Right from picking up Michael Jordan when he was a rookie to supporting Colin Kaepernick’s decision to take the knee while the national anthem was being played, Nike has made several smart marketing choices that have contributed to their rise. In 2012 though, they pulled off something incredible.
Adidas had bought the title sponsorship rights for 2012 London Olympics for $150 million. They also sat with the Olympics Committee and laid down a set of rules to make sure that no other brand is able to associate themselves with the event. Using words like ‘London Olympics’, ‘Summer Olympics’, ‘Olympics’, ‘2012 Olympics’, etc. was banned for all other brands.
Unfortunately for them, the plan didn’t work out well and Nike stole the thunder from under their feet. While there were 9000 tweets associating Adidas with Olympics, there were 16000 tweets associating Nike with Olympics. Not just that, while Adidas added 12000 followers to their handle, Nike added 57000 followers. Please note that this was in 2012 and the microblogging platform was not as widely used as it is now.
Outside Twitter too, Nike made a bigger impact. According to a survey conducted in USA, more people thought that Nike was the title sponsor of Olympics and not Adidas.
So how did Nike manage to pull off this heist? Well, they innovated. They weren’t allowed to use London, UK as a setting so they used other places named London but situated elsewhere in the world. They also signed a deal with 400 athletes so that they wore only yellow-green colored Nike Volt shoes.
Instead of athletes, they hired normal teenagers to feature in their ad which basically said that greatness wasn’t reserved for a select few. It was for everyone. The ad became so popular that it helped them overtake Adidas in this marketing war.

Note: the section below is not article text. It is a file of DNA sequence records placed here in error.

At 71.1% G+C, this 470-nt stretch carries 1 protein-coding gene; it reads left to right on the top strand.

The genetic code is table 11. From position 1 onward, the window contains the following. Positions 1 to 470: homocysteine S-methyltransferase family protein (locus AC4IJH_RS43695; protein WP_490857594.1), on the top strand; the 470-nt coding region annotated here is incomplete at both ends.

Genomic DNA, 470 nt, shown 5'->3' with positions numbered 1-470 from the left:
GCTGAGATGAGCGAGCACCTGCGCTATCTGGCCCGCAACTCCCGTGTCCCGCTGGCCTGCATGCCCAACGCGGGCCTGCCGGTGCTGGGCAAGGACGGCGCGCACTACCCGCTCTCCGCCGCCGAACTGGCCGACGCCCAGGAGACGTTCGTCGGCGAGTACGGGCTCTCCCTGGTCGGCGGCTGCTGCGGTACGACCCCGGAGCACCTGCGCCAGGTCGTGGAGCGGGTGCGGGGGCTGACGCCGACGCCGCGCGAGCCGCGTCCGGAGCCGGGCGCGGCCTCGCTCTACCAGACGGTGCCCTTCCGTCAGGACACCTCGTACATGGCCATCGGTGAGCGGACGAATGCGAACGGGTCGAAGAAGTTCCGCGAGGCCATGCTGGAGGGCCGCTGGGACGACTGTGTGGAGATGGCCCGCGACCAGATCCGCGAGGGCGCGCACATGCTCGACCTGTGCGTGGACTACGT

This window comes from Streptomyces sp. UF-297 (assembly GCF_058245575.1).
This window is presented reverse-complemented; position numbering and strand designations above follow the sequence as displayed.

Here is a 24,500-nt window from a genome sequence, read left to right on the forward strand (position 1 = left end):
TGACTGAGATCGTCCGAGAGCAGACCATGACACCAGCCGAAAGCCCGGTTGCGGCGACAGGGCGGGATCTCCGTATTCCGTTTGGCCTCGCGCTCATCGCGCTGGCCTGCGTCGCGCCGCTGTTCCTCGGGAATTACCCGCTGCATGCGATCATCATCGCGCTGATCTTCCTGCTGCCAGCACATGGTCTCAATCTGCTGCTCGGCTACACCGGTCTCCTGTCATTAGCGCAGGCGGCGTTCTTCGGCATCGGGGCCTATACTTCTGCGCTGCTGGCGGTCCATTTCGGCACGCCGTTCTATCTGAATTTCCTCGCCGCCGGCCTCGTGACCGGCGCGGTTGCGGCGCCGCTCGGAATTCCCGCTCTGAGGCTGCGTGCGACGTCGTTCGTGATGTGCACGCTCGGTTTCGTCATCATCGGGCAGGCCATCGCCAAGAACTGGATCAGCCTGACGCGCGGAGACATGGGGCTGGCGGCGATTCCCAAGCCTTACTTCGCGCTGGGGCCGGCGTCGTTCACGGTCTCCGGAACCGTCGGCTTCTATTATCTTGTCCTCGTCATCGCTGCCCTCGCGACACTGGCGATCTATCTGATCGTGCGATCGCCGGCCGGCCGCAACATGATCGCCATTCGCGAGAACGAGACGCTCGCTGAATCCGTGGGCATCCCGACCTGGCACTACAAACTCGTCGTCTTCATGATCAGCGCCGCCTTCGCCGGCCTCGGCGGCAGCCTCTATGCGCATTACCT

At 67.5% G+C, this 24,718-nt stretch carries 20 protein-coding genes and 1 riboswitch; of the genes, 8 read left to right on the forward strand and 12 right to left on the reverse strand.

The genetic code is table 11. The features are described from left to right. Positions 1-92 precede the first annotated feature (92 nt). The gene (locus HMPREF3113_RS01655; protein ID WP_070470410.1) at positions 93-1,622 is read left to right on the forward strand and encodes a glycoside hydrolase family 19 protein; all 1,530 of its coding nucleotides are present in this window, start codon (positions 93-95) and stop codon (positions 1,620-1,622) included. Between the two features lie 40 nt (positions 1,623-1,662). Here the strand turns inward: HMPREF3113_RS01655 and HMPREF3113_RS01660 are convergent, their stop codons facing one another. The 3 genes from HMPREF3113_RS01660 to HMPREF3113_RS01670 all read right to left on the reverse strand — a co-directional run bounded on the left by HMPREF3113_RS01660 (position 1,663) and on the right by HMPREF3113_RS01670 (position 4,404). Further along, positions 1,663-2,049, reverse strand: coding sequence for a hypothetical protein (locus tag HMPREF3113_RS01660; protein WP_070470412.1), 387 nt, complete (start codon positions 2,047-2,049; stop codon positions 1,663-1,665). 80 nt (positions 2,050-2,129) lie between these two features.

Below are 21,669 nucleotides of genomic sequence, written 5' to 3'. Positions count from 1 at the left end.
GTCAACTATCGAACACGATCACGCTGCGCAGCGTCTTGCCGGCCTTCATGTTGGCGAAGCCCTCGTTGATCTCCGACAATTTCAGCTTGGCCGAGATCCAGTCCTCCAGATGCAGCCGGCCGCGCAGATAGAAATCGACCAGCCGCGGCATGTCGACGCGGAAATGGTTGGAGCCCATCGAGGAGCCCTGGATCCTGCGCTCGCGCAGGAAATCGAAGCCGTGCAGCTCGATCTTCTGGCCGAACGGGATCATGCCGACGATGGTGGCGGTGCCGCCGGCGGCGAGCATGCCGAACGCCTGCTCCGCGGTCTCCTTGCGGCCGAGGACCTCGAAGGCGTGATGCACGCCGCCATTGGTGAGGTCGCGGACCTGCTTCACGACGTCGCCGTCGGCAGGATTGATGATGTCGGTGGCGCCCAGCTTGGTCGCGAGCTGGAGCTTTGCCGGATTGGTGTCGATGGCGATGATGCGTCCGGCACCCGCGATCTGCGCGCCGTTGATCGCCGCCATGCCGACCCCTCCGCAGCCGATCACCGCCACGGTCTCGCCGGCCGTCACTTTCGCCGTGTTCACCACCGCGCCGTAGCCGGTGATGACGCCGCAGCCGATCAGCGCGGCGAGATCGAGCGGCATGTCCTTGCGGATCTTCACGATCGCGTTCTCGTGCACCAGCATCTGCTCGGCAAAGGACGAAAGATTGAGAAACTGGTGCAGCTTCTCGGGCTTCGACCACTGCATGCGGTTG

It’s not like Nike has never made mistakes. Initially, when they launched, they targeted elite athletes and forgot about common people who would buy their shoes. In a 1992 interview with Harvard Business Review, co-founder Phil Knight said, “We understood our “core consumers,” the athletes who were performing at the highest level of the sport. We saw them as being at the top of a pyramid, with weekend jocks in the middle of the pyramid, and everybody else who wore athletic shoes at the bottom. Even though about 60% of our product is bought by people who don’t use it for the actual sport, everything we did was aimed at the top. We said, if we get the people at the top, we’ll get the others because they’ll know that the shoe can perform. But that was an oversimplification. Sure, it’s important to get the top of the pyramid, but you’ve also got to speak to the people all the way down.”
They were also embroiled in controversy when Lance Armstrong and Maria Sharapova, two stars they sponsored, received bans for using performance enhancing drugs. Some people even pointed fingers at them for using sweatshops in poorer countries to produce their shoes. They withstood these setbacks and continued to produce premium footwear that was sold under an idea – that of overcoming all odds.
An example of this can be seen when Rafael Nadal was asked to retire by his doctor when he was just 19. The Spaniard had a congenital disease which was making his bones splinter. Everything seemed dark until his sponsor Nike developed a shoe with a modified sole. They were now able to cushion the part of Nadal’s feet that was causing problems. As a result of this, Nadal was able to have a glittering career (that’s not yet over) with 20 Grand Slam titles.
To conclude, we’ll tell you a story about Steve Jobs. When he returned to Apple in 1996, they were facing losses for an 11th straight year. Things were looking bleak and people were starting to lose faith in the company. That’s when, inspired by Nike’s marketing style, Jobs launched the ‘Think Different’ campaign. The rest, as they say, is history.